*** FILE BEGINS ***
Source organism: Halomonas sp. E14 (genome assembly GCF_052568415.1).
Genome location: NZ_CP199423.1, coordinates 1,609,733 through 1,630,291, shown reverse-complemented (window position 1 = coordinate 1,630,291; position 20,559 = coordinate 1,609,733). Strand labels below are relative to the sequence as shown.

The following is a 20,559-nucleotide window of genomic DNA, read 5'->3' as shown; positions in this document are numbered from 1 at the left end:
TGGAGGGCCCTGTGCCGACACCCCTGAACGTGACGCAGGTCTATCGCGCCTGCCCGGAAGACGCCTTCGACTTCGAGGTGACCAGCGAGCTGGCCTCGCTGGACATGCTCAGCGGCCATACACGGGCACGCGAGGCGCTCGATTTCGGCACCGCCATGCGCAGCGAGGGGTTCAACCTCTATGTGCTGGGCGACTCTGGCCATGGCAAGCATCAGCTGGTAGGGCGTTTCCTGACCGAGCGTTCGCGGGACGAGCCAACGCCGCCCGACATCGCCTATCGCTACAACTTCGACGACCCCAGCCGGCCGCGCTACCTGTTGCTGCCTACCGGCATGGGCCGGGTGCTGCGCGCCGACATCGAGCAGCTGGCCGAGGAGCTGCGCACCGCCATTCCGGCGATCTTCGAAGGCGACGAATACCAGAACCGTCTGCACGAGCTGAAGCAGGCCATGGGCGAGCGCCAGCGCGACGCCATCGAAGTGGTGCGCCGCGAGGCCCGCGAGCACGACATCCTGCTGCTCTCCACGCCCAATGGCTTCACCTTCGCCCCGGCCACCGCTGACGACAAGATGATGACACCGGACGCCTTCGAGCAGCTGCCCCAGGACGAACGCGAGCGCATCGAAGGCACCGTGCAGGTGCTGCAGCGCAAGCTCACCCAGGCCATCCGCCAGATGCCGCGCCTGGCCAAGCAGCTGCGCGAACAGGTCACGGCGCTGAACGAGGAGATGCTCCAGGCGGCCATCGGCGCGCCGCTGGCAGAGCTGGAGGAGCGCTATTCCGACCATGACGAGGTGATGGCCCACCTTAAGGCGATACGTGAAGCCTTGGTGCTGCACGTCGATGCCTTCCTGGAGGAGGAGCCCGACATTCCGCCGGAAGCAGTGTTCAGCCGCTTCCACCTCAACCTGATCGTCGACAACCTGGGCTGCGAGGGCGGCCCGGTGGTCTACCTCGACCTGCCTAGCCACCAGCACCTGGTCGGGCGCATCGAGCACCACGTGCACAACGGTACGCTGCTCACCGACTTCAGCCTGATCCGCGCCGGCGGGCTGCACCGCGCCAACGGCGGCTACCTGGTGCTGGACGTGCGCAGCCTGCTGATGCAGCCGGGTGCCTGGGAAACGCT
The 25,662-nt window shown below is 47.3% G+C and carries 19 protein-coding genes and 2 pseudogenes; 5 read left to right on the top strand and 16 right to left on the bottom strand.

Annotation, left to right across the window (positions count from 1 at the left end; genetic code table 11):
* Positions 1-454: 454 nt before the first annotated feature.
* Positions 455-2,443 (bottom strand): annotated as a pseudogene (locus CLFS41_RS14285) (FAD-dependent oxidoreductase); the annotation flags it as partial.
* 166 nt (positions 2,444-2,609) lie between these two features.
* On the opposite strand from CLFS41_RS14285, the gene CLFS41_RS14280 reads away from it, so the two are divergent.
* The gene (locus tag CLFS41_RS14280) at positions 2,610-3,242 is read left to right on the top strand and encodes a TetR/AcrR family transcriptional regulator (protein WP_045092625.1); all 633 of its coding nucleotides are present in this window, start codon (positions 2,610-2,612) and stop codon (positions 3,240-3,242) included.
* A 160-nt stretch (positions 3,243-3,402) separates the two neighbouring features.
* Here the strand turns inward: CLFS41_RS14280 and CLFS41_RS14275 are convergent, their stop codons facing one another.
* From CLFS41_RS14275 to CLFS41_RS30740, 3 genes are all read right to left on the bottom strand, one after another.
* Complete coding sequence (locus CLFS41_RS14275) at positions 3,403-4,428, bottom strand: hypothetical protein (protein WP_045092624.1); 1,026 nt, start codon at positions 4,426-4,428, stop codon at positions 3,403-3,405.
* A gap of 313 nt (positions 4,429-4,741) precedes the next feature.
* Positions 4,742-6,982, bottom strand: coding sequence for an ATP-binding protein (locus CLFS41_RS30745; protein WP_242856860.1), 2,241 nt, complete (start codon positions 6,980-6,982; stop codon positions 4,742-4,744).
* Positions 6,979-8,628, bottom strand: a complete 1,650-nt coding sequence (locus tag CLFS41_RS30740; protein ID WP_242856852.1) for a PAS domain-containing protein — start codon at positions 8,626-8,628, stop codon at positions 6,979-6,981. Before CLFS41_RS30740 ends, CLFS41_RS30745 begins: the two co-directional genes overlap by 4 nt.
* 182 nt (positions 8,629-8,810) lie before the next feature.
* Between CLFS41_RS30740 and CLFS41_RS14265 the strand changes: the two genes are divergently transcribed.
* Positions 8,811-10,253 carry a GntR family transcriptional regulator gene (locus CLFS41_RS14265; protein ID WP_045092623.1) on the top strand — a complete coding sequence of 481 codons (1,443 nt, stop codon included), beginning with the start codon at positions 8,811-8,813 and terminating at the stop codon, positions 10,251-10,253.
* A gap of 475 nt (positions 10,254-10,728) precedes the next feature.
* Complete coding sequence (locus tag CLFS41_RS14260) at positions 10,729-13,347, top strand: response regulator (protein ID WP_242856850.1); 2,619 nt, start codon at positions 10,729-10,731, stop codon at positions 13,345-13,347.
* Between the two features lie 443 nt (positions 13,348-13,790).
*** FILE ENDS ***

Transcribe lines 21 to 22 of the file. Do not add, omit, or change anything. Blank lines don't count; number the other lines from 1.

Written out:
* Positions 8,811-10,253 carry a GntR family transcriptional regulator gene (locus CLFS41_RS14265; protein ID WP_045092623.1) on the top strand — a complete coding sequence of 481 codons (1,443 nt, stop codon included), beginning with the start codon at positions 8,811-8,813 and terminating at the stop codon, positions 10,251-10,253.
* A gap of 475 nt (positions 10,254-10,728) precedes the next feature.